Soon after, Bradley swiped a bad pass by Smith and went the other way for a layup. Next trip down, he assisted on a Pierce 3-pointer. A minute later, another steal led to two free throws. Bradley's outburst culminated with yet another steal -- this one a straight midcourt rip of Carmelo Anthony -- and a breakaway two-handed jam that trimmed New York's lead to four with 3:32 remaining.
Bradley's line over the final 9:43 featured 10 points on 4-of-4 shooting with three steals and one assist. He was plus-18 overall in that time.
Asked about his part in the rally, Bradley offered, "Leaving everything out on the floor. ... I know me, personally, that's what I wanted to do."
Bradley's late-game efforts were quickly overshadowed by the uncertainty of what lies ahead for Boston. For much of the first-round series -- one in which a longtime New York Daily News scribe took to calling him "Average" Bradley -- it was fair to wonder if Bradley could handle the playoff stage.
Bradley led the NBA during the regular season by allowing a measly 0.697 points per play (among those with at least 475 total defensive possessions), according to Synergy Sports data. That number leapt to 0.919 points per play in the postseason. His offensive numbers (0.727 points per play) might have been even more of an eyesore.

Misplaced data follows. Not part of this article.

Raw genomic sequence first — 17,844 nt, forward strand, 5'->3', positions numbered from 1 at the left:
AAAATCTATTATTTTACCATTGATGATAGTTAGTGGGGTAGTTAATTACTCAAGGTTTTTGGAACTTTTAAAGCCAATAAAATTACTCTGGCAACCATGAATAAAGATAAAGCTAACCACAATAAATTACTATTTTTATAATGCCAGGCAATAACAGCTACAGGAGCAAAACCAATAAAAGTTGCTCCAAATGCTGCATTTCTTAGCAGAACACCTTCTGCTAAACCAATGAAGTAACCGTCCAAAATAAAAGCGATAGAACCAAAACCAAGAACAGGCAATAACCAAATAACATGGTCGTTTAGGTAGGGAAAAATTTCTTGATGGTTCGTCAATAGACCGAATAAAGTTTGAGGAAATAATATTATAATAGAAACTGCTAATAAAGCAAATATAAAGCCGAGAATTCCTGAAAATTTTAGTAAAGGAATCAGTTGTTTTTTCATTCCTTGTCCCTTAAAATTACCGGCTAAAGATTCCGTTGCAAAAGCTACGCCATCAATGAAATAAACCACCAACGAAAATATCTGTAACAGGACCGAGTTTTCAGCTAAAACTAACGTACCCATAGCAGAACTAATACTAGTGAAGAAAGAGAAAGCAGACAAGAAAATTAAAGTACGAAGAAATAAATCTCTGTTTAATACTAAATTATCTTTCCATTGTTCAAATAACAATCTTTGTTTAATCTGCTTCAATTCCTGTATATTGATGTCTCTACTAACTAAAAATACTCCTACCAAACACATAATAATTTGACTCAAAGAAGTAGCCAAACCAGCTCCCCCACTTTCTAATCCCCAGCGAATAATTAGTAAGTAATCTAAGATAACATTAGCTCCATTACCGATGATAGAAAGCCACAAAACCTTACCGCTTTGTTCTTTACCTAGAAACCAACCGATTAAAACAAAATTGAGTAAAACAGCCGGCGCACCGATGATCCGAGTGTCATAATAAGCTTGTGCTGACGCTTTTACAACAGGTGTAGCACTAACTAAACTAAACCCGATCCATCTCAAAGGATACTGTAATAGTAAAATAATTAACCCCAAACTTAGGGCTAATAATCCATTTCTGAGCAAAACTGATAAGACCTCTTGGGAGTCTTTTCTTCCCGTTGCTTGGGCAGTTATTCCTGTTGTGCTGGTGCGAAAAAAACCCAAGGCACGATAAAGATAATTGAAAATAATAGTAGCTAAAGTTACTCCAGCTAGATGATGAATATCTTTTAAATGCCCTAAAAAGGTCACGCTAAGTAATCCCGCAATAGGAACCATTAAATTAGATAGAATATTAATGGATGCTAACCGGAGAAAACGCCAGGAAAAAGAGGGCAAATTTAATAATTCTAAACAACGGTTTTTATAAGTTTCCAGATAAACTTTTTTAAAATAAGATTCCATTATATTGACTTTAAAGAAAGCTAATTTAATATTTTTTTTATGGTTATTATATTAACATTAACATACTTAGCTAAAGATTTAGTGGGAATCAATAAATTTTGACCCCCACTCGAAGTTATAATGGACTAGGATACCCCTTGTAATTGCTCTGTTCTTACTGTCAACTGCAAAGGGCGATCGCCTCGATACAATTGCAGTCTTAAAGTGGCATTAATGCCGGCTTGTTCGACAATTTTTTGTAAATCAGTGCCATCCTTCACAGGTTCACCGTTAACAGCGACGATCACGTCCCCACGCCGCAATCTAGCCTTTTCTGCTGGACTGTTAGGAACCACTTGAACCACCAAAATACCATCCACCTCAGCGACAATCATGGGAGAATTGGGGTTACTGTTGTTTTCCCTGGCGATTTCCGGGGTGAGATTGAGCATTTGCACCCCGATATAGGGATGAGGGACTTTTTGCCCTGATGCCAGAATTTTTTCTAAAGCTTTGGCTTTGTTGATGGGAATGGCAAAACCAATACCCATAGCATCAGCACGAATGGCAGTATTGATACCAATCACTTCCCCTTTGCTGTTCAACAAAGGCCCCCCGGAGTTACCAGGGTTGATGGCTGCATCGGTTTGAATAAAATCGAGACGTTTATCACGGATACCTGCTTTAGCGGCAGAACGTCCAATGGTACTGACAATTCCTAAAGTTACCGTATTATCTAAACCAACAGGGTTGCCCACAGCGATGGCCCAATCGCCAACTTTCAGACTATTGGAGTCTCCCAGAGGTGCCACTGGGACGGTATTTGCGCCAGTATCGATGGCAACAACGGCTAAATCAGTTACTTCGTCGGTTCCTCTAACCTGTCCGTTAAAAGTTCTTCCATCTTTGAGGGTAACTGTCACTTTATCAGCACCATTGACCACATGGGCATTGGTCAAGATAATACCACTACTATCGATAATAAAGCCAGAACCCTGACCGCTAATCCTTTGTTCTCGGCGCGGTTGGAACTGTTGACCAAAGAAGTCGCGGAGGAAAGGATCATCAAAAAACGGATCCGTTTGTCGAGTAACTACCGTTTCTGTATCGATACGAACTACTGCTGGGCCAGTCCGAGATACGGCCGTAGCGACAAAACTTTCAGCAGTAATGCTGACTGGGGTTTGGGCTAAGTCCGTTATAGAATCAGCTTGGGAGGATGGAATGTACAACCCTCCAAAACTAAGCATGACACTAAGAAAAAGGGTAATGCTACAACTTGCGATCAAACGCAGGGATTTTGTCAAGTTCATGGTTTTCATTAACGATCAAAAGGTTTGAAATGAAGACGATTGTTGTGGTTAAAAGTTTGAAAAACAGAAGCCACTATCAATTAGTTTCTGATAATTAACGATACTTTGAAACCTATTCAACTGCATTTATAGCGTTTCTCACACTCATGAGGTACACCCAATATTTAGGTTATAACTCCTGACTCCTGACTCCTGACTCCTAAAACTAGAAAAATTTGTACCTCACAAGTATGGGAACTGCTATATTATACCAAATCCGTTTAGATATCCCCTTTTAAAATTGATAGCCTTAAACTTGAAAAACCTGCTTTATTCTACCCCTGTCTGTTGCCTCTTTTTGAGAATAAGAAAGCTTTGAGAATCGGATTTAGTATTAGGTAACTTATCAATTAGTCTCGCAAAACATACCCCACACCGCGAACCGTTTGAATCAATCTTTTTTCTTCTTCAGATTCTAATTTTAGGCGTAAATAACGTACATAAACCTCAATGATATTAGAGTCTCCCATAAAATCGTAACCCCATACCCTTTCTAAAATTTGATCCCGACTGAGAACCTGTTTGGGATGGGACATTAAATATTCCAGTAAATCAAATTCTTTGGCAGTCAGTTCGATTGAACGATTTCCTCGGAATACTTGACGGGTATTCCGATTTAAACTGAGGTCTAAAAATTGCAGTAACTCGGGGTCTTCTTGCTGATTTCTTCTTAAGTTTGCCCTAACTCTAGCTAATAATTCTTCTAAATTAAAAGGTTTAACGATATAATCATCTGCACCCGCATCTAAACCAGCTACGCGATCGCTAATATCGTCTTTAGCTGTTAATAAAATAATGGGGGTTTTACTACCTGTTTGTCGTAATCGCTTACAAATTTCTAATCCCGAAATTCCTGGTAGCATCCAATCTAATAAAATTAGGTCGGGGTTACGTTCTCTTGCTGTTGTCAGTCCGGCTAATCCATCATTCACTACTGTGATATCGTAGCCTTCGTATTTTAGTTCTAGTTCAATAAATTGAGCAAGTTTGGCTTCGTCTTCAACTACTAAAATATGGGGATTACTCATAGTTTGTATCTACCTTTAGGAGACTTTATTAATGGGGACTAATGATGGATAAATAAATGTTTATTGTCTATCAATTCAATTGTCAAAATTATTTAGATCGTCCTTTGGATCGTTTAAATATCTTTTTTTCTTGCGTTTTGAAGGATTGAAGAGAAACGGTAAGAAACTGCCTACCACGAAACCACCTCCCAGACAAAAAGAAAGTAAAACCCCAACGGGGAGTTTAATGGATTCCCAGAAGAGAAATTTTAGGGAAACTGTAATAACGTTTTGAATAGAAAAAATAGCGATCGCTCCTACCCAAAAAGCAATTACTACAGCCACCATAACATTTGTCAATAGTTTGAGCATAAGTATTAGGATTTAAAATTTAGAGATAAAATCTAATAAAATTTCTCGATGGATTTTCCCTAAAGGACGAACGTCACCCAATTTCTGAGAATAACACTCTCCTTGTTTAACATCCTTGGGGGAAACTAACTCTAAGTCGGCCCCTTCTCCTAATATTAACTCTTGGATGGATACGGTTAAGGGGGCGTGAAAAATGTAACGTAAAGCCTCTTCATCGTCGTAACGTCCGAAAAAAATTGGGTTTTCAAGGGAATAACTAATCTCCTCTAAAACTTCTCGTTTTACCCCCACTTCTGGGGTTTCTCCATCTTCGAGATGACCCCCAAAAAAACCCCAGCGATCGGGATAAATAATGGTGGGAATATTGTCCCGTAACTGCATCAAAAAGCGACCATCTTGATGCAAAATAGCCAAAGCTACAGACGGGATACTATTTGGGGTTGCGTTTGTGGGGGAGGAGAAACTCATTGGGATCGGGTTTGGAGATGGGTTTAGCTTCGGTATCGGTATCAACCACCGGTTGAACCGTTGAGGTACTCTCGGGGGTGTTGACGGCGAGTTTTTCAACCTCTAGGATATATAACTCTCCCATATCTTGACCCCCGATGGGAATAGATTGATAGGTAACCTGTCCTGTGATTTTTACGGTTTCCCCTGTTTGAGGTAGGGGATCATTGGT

Boston put Bradley in a rather impossible situation, asking him to direct the offense after Rajon Rondo was lost for the year due to a torn ACL in late January. The Knicks cranked the pressure on Bradley, sped his game up, and totally rattled him. Over the six-game series, Bradley had more turnovers (11) than assists (8) and coach Doc Rivers had to put more ball handlers on the floor late in the series while trying to defray some of the playmaking burden that clearly weighed Bradley down.
Bradley acknowledged his struggles and said this postseason was a learning experience for him. Instead of being an X factor, he was one of the weakest links on the team at times. The 22-year-old entered the postseason feeling like he owed his team something after shoulder injuries forced him out of the 2011-12 playoffs. Now Bradley must really feel like he owes his teammates.